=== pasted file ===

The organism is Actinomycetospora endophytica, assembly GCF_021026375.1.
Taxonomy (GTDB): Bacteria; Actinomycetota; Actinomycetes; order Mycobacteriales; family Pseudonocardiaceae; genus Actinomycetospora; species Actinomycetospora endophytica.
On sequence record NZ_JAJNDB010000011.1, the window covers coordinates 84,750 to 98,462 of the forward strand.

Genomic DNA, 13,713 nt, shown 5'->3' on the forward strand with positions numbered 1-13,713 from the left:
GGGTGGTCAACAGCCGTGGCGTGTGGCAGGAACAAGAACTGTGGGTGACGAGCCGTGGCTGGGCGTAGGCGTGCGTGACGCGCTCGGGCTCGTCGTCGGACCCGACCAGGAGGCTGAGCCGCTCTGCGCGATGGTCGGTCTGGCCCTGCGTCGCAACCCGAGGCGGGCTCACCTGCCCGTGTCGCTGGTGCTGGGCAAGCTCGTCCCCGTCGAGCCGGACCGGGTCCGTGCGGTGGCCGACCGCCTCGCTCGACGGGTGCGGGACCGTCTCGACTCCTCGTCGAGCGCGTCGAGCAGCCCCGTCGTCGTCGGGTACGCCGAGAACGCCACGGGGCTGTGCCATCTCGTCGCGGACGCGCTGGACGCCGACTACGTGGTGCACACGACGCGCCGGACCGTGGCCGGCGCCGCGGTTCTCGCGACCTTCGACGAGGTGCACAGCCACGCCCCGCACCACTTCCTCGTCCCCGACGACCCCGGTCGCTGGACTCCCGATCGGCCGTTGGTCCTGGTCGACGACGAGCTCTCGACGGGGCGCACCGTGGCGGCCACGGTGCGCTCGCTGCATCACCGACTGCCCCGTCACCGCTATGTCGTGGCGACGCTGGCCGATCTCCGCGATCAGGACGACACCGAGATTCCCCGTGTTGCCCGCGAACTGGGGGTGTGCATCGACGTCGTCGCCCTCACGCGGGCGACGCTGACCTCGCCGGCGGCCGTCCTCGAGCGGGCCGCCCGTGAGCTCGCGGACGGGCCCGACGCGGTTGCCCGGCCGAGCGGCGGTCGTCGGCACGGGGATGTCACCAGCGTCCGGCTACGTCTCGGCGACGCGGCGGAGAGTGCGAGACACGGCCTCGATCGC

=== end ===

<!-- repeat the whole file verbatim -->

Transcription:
The organism is Actinomycetospora endophytica, assembly GCF_021026375.1.
Taxonomy (GTDB): Bacteria; Actinomycetota; Actinomycetes; order Mycobacteriales; family Pseudonocardiaceae; genus Actinomycetospora; species Actinomycetospora endophytica.
On sequence record NZ_JAJNDB010000011.1, the window covers coordinates 84,750 to 98,462 of the forward strand.

Genomic DNA, 13,713 nt, shown 5'->3' on the forward strand with positions numbered 1-13,713 from the left:
GGGTGGTCAACAGCCGTGGCGTGTGGCAGGAACAAGAACTGTGGGTGACGAGCCGTGGCTGGGCGTAGGCGTGCGTGACGCGCTCGGGCTCGTCGTCGGACCCGACCAGGAGGCTGAGCCGCTCTGCGCGATGGTCGGTCTGGCCCTGCGTCGCAACCCGAGGCGGGCTCACCTGCCCGTGTCGCTGGTGCTGGGCAAGCTCGTCCCCGTCGAGCCGGACCGGGTCCGTGCGGTGGCCGACCGCCTCGCTCGACGGGTGCGGGACCGTCTCGACTCCTCGTCGAGCGCGTCGAGCAGCCCCGTCGTCGTCGGGTACGCCGAGAACGCCACGGGGCTGTGCCATCTCGTCGCGGACGCGCTGGACGCCGACTACGTGGTGCACACGACGCGCCGGACCGTGGCCGGCGCCGCGGTTCTCGCGACCTTCGACGAGGTGCACAGCCACGCCCCGCACCACTTCCTCGTCCCCGACGACCCCGGTCGCTGGACTCCCGATCGGCCGTTGGTCCTGGTCGACGACGAGCTCTCGACGGGGCGCACCGTGGCGGCCACGGTGCGCTCGCTGCATCACCGACTGCCCCGTCACCGCTATGTCGTGGCGACGCTGGCCGATCTCCGCGATCAGGACGACACCGAGATTCCCCGTGTTGCCCGCGAACTGGGGGTGTGCATCGACGTCGTCGCCCTCACGCGGGCGACGCTGACCTCGCCGGCGGCCGTCCTCGAGCGGGCCGCCCGTGAGCTCGCGGACGGGCCCGACGCGGTTGCCCGGCCGAGCGGCGGTCGTCGGCACGGGGATGTCACCAGCGTCCGGCTACGTCTCGGCGACGCGGCGGAGAGTGCGAGACACGGCCTCGATCGC